Pro Audio Files

5 Innovative Plugins from the Past Few Years

I’ve decided to make a list, once a year, of the “most innovative” plugins to come out. By innovative I mean plugins that push the capabilities of audio engineering forward.

Since this is my first list, I’m going to focus mainly on catching up to the present and will be mentioning plugins that predominantly came into existence between 2010 and 2016.

Next time I create this list in early 2017, I will be exclusively focusing on software developed/released in the year 2016.

5. Waves InPhase

I’ve mentioned this plugin almost too much at this point but it’s fantastically innovative.

It takes very simple ideas — micro timing shifting, variable all-pass filters, and a phase correlation — and puts them together to make the ultimate phase correcting weapon.

I’ve put it #5 on my list because it’s not really breaking new grounds, but in terms of utilization it could easily be #1.

4. Nugen Audio Stereoplacer

Stereoplacer is another plugin that has a simple idea and yet really breaks ground opening up new possibilities.

It’s like an EQ in that you can select bands through bells and shelves, but instead of adjust band level up and down, you adjust pan position in and out. This includes variable Q settings and multiple corner points, and while this sounds like an obvious and simple concept, the actual execution of designing this is more challenging than it seems.

3. Sound Radix Drum Leveler

In general SoundRadix is one of the most innovative companies out there. Any of their plugins could easily have made this list.

Drumleveler is a standout to me because of how simple and powerful it is.

The concept is that it identifies individual drum hits and allows you to adjust their level, but does it using sample detection rather than amplitude detection. The drum sound is perfectly retained, like having the most micro managerial fader rides that would otherwise take hours to do.

2. Sonarworks Headphone Calibration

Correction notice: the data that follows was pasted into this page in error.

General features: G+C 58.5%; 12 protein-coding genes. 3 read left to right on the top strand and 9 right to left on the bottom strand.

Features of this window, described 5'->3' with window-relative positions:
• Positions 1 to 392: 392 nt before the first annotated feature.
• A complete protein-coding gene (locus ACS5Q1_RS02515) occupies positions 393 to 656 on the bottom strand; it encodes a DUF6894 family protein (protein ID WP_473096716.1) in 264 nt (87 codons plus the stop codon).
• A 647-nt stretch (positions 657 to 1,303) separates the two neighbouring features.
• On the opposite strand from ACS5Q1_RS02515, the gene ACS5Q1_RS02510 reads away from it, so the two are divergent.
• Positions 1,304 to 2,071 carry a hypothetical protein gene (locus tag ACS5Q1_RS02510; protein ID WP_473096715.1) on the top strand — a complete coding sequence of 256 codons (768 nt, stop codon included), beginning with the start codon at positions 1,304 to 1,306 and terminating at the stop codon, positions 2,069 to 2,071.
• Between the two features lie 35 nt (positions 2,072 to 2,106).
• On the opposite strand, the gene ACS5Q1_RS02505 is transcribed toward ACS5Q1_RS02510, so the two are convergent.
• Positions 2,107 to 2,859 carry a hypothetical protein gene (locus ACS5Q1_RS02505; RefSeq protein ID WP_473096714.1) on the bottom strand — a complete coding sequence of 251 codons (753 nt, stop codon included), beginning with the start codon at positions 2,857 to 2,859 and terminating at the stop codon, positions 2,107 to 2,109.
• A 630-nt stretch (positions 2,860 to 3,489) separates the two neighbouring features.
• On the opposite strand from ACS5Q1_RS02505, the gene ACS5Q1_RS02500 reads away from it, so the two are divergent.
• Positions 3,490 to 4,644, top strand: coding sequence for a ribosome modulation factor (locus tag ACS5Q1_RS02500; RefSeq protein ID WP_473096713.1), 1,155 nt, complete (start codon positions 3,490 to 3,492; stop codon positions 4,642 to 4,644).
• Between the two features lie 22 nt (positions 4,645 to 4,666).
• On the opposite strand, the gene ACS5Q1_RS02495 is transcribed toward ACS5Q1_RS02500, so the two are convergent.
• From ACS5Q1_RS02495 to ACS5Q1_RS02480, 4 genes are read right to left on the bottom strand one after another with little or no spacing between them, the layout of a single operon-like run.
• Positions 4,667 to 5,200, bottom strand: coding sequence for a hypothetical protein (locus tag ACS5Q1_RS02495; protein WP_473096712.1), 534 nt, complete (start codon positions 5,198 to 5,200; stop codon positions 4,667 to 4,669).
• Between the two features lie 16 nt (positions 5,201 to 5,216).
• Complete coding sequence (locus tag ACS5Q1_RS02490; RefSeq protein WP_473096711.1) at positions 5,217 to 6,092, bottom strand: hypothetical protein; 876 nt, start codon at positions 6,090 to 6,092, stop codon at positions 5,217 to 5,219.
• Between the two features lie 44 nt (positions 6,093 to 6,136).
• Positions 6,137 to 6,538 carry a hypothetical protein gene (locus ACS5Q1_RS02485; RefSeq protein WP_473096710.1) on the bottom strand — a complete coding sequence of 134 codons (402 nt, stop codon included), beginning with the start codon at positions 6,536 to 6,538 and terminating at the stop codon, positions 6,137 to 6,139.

Sonarworks Headphone Calibration creates a convolution of a headphone’s frequency response and generates a corrective response curve to give you flat translation. It also has algorithms to emulate other types of listening systems like earbuds.

Headphone mixing can be a necessary evil when working on the road, but this plugin has made the process vastly easier in that my balances and EQ choices need very little adjustment once I’m back home.

1. StereoMonoizer

“Things that are conceptually simple yet incredibly useful” is basically the theme of this article, and following that trend, StereoMonoizer earns it’s place as #1.

This program analyzes trackouts, determines if they are mono sources or stereo sources, and re-renders them accordingly. While this is so simple it’s almost dumb it wasn’t created years ago, it’s also ridiculously useful and time saving. Going through every record, figuring if a track is mono or stereo, splitting the signal, deleting one side, and returning the pan position is annoying and also subject to error. Never again!

Conclusion

So that’s my list. I left off older plugins because at one point in time almost everything was innovative — thus I’ve defaulted to more recent developments.

I’m sure I’ve missed a few as the world of audio tech is just always getting better and better, so feel free to flame me for my lack of systemization and not mentioning something obvious that should be here. And more importantly, if I did miss something that’s particularly innovative, feel free to let me know in the comment section below!

Missing our best stuff?

Sign up to be the first to learn about new tutorials, sales, giveaways and more.

We will never spam you. Unsubscribe at any time. Powered by ConvertKit
Matthew Weiss

Matthew Weiss

Matthew Weiss is a Grammy nominated and Spellemann Award winning audio engineer from Philadelphia. Matthew has mixed songs for Snoop, Sonny Digital, Gorilla Zoe, Uri Caine, Dizzee Rascal, Arrested Development, 9th Wonder, !llmind & more. Get in touch: Weiss-Sound.com.
Recommended Courses